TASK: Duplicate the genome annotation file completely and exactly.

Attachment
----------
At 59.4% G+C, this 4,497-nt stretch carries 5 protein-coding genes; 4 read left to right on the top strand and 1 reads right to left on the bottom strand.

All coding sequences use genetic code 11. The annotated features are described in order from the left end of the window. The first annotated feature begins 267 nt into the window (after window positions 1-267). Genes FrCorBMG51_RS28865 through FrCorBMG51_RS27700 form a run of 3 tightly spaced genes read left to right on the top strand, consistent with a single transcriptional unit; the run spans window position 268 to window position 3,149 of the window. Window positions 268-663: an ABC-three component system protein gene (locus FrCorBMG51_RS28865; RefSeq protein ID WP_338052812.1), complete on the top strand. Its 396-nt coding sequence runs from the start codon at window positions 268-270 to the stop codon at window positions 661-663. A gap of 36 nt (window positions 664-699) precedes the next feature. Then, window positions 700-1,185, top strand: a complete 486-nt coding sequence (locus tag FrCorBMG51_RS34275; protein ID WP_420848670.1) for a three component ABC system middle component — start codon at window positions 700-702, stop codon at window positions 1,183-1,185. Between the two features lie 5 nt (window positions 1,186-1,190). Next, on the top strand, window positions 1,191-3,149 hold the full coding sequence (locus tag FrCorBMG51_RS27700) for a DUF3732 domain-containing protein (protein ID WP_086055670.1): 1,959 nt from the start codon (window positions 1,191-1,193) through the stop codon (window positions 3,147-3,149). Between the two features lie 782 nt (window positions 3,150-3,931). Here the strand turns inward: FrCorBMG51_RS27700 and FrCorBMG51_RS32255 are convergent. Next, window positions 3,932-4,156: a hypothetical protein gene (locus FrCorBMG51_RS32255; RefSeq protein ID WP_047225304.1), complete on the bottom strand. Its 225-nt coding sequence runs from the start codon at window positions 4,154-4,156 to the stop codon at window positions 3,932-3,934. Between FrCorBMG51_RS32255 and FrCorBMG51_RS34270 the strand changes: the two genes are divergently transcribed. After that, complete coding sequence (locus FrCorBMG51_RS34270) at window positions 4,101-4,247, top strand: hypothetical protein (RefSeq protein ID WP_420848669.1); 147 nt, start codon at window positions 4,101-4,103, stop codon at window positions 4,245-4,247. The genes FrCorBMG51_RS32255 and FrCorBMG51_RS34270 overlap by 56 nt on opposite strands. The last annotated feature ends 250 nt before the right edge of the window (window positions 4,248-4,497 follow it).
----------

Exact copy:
At 59.4% G+C, this 4,497-nt stretch carries 5 protein-coding genes; 4 read left to right on the top strand and 1 reads right to left on the bottom strand.

All coding sequences use genetic code 11. The annotated features are described in order from the left end of the window. The first annotated feature begins 267 nt into the window (after window positions 1-267). Genes FrCorBMG51_RS28865 through FrCorBMG51_RS27700 form a run of 3 tightly spaced genes read left to right on the top strand, consistent with a single transcriptional unit; the run spans window position 268 to window position 3,149 of the window. Window positions 268-663: an ABC-three component system protein gene (locus FrCorBMG51_RS28865; RefSeq protein ID WP_338052812.1), complete on the top strand. Its 396-nt coding sequence runs from the start codon at window positions 268-270 to the stop codon at window positions 661-663. A gap of 36 nt (window positions 664-699) precedes the next feature. Then, window positions 700-1,185, top strand: a complete 486-nt coding sequence (locus tag FrCorBMG51_RS34275; protein ID WP_420848670.1) for a three component ABC system middle component — start codon at window positions 700-702, stop codon at window positions 1,183-1,185. Between the two features lie 5 nt (window positions 1,186-1,190). Next, on the top strand, window positions 1,191-3,149 hold the full coding sequence (locus tag FrCorBMG51_RS27700) for a DUF3732 domain-containing protein (protein ID WP_086055670.1): 1,959 nt from the start codon (window positions 1,191-1,193) through the stop codon (window positions 3,147-3,149). Between the two features lie 782 nt (window positions 3,150-3,931). Here the strand turns inward: FrCorBMG51_RS27700 and FrCorBMG51_RS32255 are convergent. Next, window positions 3,932-4,156: a hypothetical protein gene (locus FrCorBMG51_RS32255; RefSeq protein ID WP_047225304.1), complete on the bottom strand. Its 225-nt coding sequence runs from the start codon at window positions 4,154-4,156 to the stop codon at window positions 3,932-3,934. Between FrCorBMG51_RS32255 and FrCorBMG51_RS34270 the strand changes: the two genes are divergently transcribed. After that, complete coding sequence (locus FrCorBMG51_RS34270) at window positions 4,101-4,247, top strand: hypothetical protein (RefSeq protein ID WP_420848669.1); 147 nt, start codon at window positions 4,101-4,103, stop codon at window positions 4,245-4,247. The genes FrCorBMG51_RS32255 and FrCorBMG51_RS34270 overlap by 56 nt on opposite strands. The last annotated feature ends 250 nt before the right edge of the window (window positions 4,248-4,497 follow it).